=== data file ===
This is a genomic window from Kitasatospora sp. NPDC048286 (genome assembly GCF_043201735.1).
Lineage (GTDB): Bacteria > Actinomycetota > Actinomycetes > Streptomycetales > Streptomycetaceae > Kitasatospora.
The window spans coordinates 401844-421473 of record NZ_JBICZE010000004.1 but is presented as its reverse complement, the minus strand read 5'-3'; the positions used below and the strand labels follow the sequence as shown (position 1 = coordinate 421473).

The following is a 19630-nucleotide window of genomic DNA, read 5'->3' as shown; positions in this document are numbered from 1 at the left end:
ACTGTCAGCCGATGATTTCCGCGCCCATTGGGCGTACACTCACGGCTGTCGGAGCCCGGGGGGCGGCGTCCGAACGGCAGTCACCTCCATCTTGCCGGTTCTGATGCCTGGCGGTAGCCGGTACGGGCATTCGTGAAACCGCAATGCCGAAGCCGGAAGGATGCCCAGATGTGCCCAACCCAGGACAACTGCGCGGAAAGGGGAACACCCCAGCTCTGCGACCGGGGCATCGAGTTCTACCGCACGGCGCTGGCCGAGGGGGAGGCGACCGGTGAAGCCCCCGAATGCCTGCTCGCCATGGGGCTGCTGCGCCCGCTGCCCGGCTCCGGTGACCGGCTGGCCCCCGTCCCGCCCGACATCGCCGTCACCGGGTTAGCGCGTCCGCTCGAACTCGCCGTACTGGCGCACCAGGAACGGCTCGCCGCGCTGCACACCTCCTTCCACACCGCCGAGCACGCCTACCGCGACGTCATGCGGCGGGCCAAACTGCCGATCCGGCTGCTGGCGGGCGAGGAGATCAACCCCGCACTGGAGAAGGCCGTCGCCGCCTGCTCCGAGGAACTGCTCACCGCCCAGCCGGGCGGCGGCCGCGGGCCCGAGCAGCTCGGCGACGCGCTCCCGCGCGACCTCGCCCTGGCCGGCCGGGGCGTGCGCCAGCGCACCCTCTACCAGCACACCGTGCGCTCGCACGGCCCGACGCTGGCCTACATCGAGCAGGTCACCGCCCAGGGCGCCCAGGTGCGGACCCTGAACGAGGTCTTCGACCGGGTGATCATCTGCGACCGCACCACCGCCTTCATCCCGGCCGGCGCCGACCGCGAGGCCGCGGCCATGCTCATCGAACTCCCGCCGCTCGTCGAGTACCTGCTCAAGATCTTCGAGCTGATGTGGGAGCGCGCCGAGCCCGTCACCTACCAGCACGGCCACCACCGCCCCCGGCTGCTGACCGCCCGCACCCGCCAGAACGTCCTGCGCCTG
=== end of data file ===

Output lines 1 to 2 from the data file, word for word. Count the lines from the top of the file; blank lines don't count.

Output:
This is a genomic window from Kitasatospora sp. NPDC048286 (genome assembly GCF_043201735.1).
Lineage (GTDB): Bacteria > Actinomycetota > Actinomycetes > Streptomycetales > Streptomycetaceae > Kitasatospora.